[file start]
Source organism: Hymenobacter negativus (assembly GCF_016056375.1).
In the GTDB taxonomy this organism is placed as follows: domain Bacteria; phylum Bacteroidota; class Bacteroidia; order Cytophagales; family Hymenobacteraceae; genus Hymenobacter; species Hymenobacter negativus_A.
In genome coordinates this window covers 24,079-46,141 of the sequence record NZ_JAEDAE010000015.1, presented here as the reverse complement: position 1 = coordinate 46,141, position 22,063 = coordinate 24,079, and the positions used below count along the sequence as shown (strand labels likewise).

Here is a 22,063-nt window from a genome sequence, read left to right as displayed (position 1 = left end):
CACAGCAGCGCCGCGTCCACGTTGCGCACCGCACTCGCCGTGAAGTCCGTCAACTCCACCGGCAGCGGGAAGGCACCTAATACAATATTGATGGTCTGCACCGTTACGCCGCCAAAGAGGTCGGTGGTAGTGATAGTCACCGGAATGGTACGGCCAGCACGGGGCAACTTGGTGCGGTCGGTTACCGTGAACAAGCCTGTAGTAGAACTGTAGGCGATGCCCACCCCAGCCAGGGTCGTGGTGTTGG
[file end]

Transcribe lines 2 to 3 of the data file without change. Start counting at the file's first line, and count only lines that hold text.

In the GTDB taxonomy this organism is placed as follows: domain Bacteria; phylum Bacteroidota; class Bacteroidia; order Cytophagales; family Hymenobacteraceae; genus Hymenobacter; species Hymenobacter negativus_A.
In genome coordinates this window covers 24,079-46,141 of the sequence record NZ_JAEDAE010000015.1, presented here as the reverse complement: position 1 = coordinate 46,141, position 22,063 = coordinate 24,079, and the positions used below count along the sequence as shown (strand labels likewise).